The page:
Movie Review: Dance Flick
Director Damien Wayans positively nails the unblinking earnestness and white-bread morality of the Hollywood dance movie in this witty send-up of cheesy sentiment starring Shoshana Bush and Damon Wayans Jr.
Though these are the same people who made White Chicks and Little Man, the good news about Dance Flick, the latest offering from the Wayans dynasty, is that it’s frequently very funny.
It’s not the lines that make it amusing – although there are more than a few great zingers flying gracefully just below the radar – but the pitch.
Director Damien Wayans (My Wife and Kids) positively nails the unblinking earnestness and white-bread morality of the Hollywood dance movie in this witty send-up of cheesy sentiment.
The real beauty of Dance Flick is just how well the spoof elements fuse with the sticky traces of genre, ensuring nothing feels all that forced – which is a small, but fully appreciated, gift to the viewer in movies that limbo down to the lowest common denominator.
Pulling the basics of plot off the shelf, writers Keenen Ivory Wayans, Shawn Wayans, Marlon Wayans, Craig Wayans and Damien Wayans cobble together the classic storyline about two dancers trying to make it to the big time.
Megan White (Shoshana Bush) is a fallen ballet dancer trying to make it to Julliard. Thomas Uncles (Damon Wayans Jr.) is a street kid who just wants to dance, but whose socio-economic situation strips the spring from his step and binds his ankles with old ‘hood baggage.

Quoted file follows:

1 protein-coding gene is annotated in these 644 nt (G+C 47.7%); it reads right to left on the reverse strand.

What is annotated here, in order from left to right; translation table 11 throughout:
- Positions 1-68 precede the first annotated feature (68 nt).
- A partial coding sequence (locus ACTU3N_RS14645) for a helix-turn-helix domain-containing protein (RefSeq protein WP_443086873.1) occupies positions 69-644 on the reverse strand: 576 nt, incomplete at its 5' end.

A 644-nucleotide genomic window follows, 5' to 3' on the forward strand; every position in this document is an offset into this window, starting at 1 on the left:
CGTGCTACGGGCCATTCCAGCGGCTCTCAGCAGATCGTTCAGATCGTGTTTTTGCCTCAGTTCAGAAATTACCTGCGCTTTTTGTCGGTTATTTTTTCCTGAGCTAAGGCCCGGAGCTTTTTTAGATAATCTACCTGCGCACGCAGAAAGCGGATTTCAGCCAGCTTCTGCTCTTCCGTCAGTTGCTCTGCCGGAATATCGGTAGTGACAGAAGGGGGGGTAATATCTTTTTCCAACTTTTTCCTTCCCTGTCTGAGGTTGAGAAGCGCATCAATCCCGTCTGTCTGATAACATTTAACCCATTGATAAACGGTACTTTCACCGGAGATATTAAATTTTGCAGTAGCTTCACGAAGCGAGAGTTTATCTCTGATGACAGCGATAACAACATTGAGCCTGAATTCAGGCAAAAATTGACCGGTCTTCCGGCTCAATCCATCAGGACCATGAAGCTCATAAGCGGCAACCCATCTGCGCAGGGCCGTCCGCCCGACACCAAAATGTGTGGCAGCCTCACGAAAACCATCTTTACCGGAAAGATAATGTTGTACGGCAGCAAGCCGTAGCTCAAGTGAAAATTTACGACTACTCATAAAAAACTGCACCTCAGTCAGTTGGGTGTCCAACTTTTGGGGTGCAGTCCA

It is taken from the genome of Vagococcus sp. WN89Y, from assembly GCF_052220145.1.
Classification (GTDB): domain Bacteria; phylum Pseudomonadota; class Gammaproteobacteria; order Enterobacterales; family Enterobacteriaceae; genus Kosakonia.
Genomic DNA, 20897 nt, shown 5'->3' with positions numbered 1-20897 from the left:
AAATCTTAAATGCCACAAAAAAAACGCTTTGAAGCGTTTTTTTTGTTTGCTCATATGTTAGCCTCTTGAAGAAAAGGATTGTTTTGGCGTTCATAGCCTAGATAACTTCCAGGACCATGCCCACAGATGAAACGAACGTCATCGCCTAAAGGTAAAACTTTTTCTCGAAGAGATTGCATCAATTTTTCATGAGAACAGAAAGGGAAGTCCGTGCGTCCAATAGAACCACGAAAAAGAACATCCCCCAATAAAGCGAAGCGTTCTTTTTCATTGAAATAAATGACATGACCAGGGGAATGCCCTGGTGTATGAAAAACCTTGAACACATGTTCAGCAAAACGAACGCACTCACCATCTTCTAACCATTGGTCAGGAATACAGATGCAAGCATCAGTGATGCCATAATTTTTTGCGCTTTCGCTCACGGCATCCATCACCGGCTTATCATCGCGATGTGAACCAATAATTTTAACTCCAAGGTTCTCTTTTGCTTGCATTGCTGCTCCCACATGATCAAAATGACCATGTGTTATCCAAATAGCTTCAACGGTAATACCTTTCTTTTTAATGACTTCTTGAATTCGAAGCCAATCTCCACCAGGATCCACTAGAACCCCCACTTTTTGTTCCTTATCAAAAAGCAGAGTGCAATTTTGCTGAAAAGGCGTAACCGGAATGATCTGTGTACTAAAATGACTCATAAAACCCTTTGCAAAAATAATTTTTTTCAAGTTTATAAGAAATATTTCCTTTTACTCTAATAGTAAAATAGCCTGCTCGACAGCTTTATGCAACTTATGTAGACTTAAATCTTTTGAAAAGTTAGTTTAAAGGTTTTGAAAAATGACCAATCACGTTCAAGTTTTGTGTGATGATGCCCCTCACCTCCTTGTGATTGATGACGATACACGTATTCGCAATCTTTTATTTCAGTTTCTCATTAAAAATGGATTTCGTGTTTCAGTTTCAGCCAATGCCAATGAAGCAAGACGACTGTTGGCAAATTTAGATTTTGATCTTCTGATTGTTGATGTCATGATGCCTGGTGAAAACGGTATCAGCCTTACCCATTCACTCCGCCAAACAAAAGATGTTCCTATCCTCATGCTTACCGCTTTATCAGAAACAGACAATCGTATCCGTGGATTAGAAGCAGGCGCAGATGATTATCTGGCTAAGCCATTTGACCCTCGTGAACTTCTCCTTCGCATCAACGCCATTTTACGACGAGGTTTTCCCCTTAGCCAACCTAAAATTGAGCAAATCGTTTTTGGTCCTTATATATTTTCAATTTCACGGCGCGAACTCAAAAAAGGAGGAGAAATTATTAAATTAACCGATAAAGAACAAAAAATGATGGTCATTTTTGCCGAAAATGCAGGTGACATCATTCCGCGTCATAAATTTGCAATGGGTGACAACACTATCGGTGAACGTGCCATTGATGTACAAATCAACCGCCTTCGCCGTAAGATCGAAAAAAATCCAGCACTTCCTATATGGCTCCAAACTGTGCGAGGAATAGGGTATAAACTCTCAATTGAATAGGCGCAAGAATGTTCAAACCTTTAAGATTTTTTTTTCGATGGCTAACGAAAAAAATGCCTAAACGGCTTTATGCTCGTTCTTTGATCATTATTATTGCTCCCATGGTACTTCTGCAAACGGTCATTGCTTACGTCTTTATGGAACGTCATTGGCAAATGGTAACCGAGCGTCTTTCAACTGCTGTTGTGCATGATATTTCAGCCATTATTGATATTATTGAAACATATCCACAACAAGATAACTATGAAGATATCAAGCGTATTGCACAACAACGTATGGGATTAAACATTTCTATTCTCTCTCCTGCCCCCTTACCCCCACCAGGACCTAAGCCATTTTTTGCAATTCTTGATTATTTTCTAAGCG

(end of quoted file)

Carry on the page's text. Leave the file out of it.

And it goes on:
These two young kids may have different dance styles, but they share the same dream of high-stepping on the Great White Way – with an emphasis on “white.”
Race always figures in the Wayans book of comedy. They are one of the few creative teams to really pick up the ball of bigotry and give it a boot in a comic context – in a way that appeals to all demographic sectors.
It’s a relief to be able to laugh at the image of Megan White backpedalling through white guilt as she tries to befriend a group of African-American schoolmates at the cafeteria.
By the same token, watching an overcooked scene of ghetto bonding between two street thugs pulls down the same walls of stereotype with giddy laughter.
By the time we make it to the big showdown, a dance contest that could net the winner $10,000 in cash, the movie’s found such a natural groove through cliche that we can sit back and wait for the magic.
If you’re eager to get all the jokes and visual nods, it helps a lot if you’re familiar with the likes of High School Musical, Fame, Flashdance, Footloose, Step Up, Rize, Dirty Dancing and other diamonds in the genre tiara – but it’s not essential.
The Wayans collective has the comic gift. Half the time, it’s little more than looks on the actors’ faces that trigger a giddy response, because they sell it straight, thus emphasizing the inanity of lines such as, “Dancing is in my heart” and “Let’s kick it, bitch.”
There’s no question the Wayans understand how and why the Hollywood dance movie became a distillation of the American Dream. They see the Busby Berkeley metaphor for self-determination.
They also recognize the underlying social strata that divided the MGM production numbers from minstrel fare, which pulls the musical out of its social closet – in a way – since the form really owes a lot of its history to the contributions of African-American culture.
Dance Flick is a fragrant mix of sweat, bowel and bawdy fun. It also has the depth to touch on larger societal issues, while perfecting the fart joke at the same time.
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